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13th June 2024

Scotland Faces Growing Water Scarcity: Research Highlights a Range of Adaptive Strategies

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Scotland is known for its lush landscapes and abundant water resources, but it is facing an emerging threat that could redefine its natural heritage: water scarcity. A recent CREW research project aimed to address the future challenges of water scarcity in Scotland, emphasizing the urgent need for effective mitigation and adaptation strategies.

Water scarcity occurs when access to sufficient water, both in quantity and quality, becomes limited. This can happen due to increased demand or reduced supply, such as during more frequent and severe droughts. Scotland’s climate is changing at an unprecedented rate, exposing the country to climate-related risks that were previously deemed insignificant.

As we better understand the increasing severity and frequency of dry periods and our potential future demands on our water supply, an adaption gap has become evident. This gap risks the security of what has been seen as a dependable, high-quality water supply. The impacts of water scarcity are already evident, with some local authorities, such as Aberdeenshire, having to deliver bottled water to homes with dry private supplies and farmers facing restrictions on irrigation.

This project, led by experts at the University of Dundee, sought to address current knowledge on water scarcity in Scotland, current strategies to mitigate water scarcity, future readiness in the face of climate uncertainty, which adaptive strategies are required to mitigate water scarcity and how these strategies can be integrated within Scotland’s existing policy framework. The research revealed several concerning trends and future projections. Scotland’s natural water supply is becoming more variable. Both meteorological and hydrological droughts have increased in frequency. Climate change projections suggest that drought conditions in Scotland will become more severe, more frequent and more prolonged over the next few decades. Future water demand is likely to increase, especially in areas and times of the year when water supply is projected to decrease. Responses to extreme weather events may exacerbate this issue if not managed properly.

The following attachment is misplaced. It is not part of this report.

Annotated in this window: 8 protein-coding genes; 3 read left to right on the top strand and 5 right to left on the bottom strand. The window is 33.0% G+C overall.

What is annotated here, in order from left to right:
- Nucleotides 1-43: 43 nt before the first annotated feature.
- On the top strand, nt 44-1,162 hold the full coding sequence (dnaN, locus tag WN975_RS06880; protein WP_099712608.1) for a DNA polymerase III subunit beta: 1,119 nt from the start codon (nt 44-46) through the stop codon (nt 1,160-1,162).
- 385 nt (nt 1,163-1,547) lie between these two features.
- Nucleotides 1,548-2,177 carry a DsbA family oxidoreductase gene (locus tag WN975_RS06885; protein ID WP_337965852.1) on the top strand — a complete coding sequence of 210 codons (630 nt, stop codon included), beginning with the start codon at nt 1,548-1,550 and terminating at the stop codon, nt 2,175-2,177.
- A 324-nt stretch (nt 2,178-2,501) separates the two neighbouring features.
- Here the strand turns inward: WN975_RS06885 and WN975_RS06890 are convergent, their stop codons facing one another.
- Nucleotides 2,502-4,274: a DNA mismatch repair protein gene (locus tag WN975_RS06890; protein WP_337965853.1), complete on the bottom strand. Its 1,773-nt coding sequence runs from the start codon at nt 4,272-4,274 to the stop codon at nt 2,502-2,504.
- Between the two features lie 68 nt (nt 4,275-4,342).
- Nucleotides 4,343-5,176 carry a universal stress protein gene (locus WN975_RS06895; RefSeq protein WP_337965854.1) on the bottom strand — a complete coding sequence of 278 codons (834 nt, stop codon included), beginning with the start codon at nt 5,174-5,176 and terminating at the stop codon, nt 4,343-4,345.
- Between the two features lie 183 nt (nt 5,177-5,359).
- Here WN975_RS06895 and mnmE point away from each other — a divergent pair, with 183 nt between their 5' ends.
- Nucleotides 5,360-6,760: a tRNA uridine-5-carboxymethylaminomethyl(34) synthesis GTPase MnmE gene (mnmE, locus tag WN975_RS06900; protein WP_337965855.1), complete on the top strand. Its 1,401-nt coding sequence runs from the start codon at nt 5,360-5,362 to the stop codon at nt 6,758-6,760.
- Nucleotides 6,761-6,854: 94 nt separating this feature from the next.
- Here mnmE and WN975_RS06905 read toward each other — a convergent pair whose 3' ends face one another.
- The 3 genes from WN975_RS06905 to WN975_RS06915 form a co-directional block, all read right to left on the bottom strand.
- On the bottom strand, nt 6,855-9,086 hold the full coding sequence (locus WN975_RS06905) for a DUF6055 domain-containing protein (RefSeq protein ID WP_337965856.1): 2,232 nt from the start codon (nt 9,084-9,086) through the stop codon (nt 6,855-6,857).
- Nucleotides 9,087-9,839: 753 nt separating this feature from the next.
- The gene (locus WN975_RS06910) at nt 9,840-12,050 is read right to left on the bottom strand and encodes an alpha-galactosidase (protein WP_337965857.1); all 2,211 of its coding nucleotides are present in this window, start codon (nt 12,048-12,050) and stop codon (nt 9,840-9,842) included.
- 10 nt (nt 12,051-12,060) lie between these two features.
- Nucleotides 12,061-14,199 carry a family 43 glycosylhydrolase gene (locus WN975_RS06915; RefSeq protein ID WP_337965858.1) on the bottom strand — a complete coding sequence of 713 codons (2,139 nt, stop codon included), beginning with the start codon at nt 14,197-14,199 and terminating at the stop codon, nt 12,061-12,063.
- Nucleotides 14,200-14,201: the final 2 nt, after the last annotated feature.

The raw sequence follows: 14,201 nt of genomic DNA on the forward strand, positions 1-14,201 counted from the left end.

There is a consensus among water sector participants in this project that water scarcity in Scotland is generally underestimated and that water resources are undervalued. There’s a common misconception that water resources are abundant in Scotland due to the perception that it’s ‘always raining’.

Currently, various strategies are in place to mitigate water scarcity, but their future effectiveness under changing climate conditions remains uncertain. The project highlights the need for comprehensive and flexible strategies to ensure water security. It proposed various strategies such as enhanced monitoring of water resources, implementation of water-saving technologies, educating the public on responsible water usage and ensuring new policies align and integrate with those that already exist.

Addressing water scarcity in Scotland requires a concerted effort from all sectors of society. By integrating robust monitoring, adaptive management practices, and public awareness, Scotland can better prepare for the water challenges posed by climate change. This research underscores the need to act now to protect Scotland's precious water resources, ensuring they remain available for future generations. With the right strategies and a commitment to sustainable water management, Scotland can navigate these challenges and safeguard its natural heritage.